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  • Efficacy and effectiveness of pneumococcal vaccination in adults – a second update of the literature

Rapport

Efficacy and effectiveness of pneumococcal vaccination in adults – a second update of the literature

Publisert

This work is a collaboration between colleagues at the Norwegian, Swedish and Danish Public Health Institutes based on a common need for an updated knowledgebase to inform national guidelines for pneumococcal vaccination in medical risk groups and adults.

This work is a collaboration between colleagues at the Norwegian, Swedish and Danish Public Health Institutes based on a common need for an updated knowledgebase to inform national guidelines for pneumococcal vaccination in medical risk groups and adults.


Om rapporten

  • Utgitt: 05/2022
  • Av: Folkehelseinstituttet
  • Forfattere: Winje BA, Berild JD, Vestrheim DF, Denison E, Lepp T, Roth A, Valentiner-Branth P, Slotved HC, Storsæter J.
  • ISBN elektronisk: 978-82-8406-303-4

Hovedbudskap

Introduction

Young children, elderly and persons with weakened immune systems are at high risk of acquiring invasive pneumococcal disease and pneumococcal pneumonia. Two different vaccines have been used for the prevention of pneumococcal disease in adults: a 23-valent polysaccharide vaccine (PPV23), and a 13-valent conjugated vaccine (PCV13). New higher-valency pneumococcal conjugate vaccines have been licensed for use in adults 18 years or older based on immunogenicity data. No clinical effectiveness data are so far available, and these vaccines are not part of this report.

Methods

The report covers publications on PCV13 and PPV23 efficacy and effectiveness from 2000 until February 2021 from randomized controlled trials and observational studies. Outcomes include invasive pneumococcal disease and pneumococcal pneumonia.

Results

A total of 32 publications are included: 22 publications on PPV23 effectiveness, nine publications on PCV13 effectiveness and one publication reporting PPV23 and PCV13 effectiveness. No study compared the effectiveness of PPV23 and PCV13 head-to-head. One large trial with overall healthy elderly dominates the evidence for PCV13 efficacy and effectiveness. The evidence for PPV23 vaccine effectiveness, on the other hand, is based on trials of moderate quality and several observational studies. Differences in populations, study designs and time since vaccination makes it difficult to summarize available evidence into single quantitative measures.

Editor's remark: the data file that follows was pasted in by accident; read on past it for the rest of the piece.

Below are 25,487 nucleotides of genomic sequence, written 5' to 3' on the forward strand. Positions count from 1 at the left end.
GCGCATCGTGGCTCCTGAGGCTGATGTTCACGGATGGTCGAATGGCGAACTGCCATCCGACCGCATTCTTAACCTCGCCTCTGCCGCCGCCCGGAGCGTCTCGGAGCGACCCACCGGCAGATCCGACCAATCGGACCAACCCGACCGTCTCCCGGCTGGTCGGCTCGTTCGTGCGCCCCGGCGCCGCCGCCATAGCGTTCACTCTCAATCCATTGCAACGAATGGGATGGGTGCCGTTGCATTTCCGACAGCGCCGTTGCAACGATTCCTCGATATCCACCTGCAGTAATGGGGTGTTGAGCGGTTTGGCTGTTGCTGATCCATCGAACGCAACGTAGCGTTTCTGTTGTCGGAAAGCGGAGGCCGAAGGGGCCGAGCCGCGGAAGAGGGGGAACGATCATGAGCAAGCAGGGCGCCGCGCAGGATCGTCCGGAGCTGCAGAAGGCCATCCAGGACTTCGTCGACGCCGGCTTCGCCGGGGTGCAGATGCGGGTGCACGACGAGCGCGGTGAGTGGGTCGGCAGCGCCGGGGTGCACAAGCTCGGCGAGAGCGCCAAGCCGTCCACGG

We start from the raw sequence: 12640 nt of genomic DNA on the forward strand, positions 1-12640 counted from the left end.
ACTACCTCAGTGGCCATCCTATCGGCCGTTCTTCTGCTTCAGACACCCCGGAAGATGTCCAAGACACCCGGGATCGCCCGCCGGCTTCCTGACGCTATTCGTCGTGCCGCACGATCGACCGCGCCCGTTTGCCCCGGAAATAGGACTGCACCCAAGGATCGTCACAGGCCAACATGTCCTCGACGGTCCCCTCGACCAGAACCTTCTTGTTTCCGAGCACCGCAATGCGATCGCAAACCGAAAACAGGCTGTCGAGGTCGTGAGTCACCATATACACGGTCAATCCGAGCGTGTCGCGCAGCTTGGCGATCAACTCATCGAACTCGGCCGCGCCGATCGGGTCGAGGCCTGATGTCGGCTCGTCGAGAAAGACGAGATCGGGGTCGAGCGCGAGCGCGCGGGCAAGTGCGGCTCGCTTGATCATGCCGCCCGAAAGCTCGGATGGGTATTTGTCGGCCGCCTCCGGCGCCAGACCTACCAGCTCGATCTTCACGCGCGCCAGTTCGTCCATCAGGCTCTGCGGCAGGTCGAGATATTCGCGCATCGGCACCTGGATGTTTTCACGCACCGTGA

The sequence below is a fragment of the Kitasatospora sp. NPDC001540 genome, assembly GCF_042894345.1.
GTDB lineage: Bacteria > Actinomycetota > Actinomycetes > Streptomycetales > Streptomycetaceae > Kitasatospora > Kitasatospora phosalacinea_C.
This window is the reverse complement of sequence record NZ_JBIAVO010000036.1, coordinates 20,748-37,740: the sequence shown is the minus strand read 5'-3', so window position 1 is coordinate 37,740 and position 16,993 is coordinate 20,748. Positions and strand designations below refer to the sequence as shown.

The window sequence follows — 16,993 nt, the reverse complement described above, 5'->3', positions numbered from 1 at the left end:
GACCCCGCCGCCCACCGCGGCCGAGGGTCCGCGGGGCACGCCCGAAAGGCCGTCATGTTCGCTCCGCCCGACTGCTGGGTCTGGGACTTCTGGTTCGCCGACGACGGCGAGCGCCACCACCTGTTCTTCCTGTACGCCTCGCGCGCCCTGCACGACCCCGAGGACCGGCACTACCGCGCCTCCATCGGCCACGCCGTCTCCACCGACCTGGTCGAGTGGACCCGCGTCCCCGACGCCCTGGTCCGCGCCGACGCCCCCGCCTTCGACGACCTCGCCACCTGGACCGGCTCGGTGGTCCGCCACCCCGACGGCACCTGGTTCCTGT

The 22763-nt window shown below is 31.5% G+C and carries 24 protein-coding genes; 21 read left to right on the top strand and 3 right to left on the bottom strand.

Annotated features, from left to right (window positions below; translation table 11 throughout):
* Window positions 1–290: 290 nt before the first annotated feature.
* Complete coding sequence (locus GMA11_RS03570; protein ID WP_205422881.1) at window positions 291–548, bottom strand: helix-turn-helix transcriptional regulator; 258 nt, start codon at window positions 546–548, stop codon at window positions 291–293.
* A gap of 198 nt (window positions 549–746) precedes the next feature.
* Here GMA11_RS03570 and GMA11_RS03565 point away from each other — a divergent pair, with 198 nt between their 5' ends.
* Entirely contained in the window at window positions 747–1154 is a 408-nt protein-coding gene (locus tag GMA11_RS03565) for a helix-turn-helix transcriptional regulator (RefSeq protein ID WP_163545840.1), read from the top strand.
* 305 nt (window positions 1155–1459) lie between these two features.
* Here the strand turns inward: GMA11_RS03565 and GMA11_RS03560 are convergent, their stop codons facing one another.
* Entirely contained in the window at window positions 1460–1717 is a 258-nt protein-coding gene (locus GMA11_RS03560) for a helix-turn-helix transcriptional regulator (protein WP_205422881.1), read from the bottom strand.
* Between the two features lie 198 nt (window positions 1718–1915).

The vaccine effectiveness of PPV23 in preventing invasive pneumococcal disease was consistent with past systematic reviews and similar to the estimates that have been reported for PCV13 efficacy and effectiveness. Consistent effects were reported across observational studies and ecological studies of surveillance data for the general elderly population. PCV13 seems to provide better protection than PPV23 against vaccine-type invasive pneumococcal disease (for serotypes common to PCV13 and PPV23). 

We found both PPV23 and PCV13 to be effective in preventing pneumococcal pneumonia in elderly at comparable levels. The PPV23 vaccine effectiveness was higher in clinical trials than observational studies, possibly reflecting a shorter follow-up time and a more limited impact of waning immunity. Both PPV23 and PCV13 showed generally lower effectiveness with increasing age for all outcomes and in groups with immunocompromising conditions. Overall, significant VE was not shown for immunocompromised groups.

Conclusion

This report shows that both PCV13 and PPV23 provide prevention for invasive disease and pneumococcal pneumonia in the elderly. The overall body of evidence shows PPV23 effectiveness at a level comparable to PCV13. This finding is of paramount importance for public health due to the high pneumococcal pneumonia disease burden. The serotype distribution in carriage and disease is important to consider for the impact of vaccination. The currently low proportion of patients falling ill with serotypes included in PCV13 suggests limited potential for prevention from adult PCV13 vaccination. Well-designed and serotype specific randomized controlled trials are important to improve evidence.